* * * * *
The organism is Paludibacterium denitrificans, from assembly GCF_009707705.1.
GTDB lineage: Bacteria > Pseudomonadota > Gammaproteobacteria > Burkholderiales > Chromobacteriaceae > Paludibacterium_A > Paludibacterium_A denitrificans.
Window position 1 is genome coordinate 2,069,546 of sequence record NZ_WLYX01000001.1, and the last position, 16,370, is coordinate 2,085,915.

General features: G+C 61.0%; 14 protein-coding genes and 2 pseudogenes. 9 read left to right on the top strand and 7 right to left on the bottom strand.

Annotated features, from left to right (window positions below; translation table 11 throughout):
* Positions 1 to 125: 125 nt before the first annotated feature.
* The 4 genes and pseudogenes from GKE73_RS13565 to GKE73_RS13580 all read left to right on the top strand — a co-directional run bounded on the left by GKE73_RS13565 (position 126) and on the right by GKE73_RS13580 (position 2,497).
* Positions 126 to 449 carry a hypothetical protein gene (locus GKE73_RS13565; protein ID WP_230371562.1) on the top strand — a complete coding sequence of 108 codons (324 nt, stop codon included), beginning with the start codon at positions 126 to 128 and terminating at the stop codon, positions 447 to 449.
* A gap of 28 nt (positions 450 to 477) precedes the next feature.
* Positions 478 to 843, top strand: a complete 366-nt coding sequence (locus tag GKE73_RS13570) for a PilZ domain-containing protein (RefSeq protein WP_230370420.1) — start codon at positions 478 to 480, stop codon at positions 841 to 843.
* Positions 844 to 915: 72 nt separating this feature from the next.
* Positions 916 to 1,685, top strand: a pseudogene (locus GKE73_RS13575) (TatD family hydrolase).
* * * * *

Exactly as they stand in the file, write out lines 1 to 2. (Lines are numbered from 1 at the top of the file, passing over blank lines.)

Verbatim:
The organism is Paludibacterium denitrificans, from assembly GCF_009707705.1.
GTDB lineage: Bacteria > Pseudomonadota > Gammaproteobacteria > Burkholderiales > Chromobacteriaceae > Paludibacterium_A > Paludibacterium_A denitrificans.